U.S., Russian Astronauts Back On Earth

Astronauts

Astronauts

Astronauts

A U.S. astronaut and two Russian cosmonauts landed on Earth on Monday after more than 170 days in space.

“Landing soon … touchdown!” the European Space Agency (ESA) said on Twitter.

U.S. commander Shane Kimbrough of NASA and Russian flight engineers Sergey Ryzhikov and Andrey Borisenko are “back on Earth,” the ESA said in a tweet.

The team, which landed in a Russian-made Soyuz spacecraft, had been aboard the orbiting International Space Station (ISS) since October.

“Earth has three more people on it,” U.S. space agency NASA confirmed on Twitter.

The Soyuz craft parachuted down into the steppe of the Central Asian nation of Kazakhstan, Russian state media reported.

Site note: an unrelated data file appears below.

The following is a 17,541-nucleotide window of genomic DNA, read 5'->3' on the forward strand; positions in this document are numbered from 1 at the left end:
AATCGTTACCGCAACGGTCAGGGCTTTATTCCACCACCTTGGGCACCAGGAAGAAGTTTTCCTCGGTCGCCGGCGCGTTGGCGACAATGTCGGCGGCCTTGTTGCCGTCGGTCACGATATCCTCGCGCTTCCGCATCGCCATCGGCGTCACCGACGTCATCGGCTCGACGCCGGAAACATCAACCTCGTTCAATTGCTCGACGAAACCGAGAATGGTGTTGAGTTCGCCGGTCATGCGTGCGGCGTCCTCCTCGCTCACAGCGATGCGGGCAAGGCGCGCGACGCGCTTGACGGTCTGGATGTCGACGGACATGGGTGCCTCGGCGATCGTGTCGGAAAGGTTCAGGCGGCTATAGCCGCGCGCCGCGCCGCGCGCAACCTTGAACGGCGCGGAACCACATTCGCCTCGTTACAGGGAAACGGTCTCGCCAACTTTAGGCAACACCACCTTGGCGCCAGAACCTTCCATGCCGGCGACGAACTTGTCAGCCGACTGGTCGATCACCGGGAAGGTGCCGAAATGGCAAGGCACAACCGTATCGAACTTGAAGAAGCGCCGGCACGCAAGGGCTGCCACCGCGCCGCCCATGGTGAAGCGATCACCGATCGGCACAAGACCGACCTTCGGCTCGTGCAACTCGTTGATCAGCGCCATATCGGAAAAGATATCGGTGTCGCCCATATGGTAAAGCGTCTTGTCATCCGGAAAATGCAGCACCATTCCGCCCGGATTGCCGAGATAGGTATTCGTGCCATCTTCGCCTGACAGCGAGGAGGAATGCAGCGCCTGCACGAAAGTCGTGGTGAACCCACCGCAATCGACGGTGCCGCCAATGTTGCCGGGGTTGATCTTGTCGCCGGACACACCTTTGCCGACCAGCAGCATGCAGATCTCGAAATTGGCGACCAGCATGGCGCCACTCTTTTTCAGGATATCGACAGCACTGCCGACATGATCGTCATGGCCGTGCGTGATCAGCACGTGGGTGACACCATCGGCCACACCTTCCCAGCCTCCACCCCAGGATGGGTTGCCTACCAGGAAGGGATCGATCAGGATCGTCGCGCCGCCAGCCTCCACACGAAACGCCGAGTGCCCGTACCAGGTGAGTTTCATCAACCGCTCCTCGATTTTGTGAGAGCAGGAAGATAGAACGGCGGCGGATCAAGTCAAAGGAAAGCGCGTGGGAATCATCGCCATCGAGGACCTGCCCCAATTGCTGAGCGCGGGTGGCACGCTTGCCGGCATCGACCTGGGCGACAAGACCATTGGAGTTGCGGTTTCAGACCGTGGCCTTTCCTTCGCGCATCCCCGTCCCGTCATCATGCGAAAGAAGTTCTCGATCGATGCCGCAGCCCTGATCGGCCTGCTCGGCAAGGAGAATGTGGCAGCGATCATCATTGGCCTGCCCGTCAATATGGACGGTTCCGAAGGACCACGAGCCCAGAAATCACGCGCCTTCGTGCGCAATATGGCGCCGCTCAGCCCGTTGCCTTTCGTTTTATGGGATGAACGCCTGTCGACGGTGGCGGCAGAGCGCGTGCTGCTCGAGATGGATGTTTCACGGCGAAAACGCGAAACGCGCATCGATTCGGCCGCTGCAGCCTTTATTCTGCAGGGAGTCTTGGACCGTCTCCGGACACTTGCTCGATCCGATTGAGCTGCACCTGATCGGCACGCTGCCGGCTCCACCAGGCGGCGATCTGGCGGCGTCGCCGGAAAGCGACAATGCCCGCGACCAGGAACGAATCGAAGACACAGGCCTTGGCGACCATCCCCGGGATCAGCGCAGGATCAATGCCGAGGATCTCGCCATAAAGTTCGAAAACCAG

A day before their departure from the ISS, Kimbrough handed over command of the station to NASA’s Peggy Whitson, whose scheduled stay was extended last week by three months until September.

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Whitson is on her third long stay on the ISS and is heading towards breaking the record for a U.S. astronaut for cumulative days in space on April 24.

On that day she is due to pass the record of 534 cumulative days set by Jeff Williams.

The 57-year-old already holds the record for most spacewalks by a female.

Whitson is in command of the ISS and two crewmates, Oleg Novitskiy of Roscosmos and Thomas Pesquet of the European Space Agency.

The crew will operate the station until the arrival of NASA’s Jack Fischer and Fyodor Yurchikhin of Roscosmos, who are scheduled to launch April 20 from Baikonur, Kazakhstan.

Under Kimbrough’s command, the crew continued work on hundreds of experiments in biology, biotechnology, physical science and Earth science aboard the orbiting laboratory.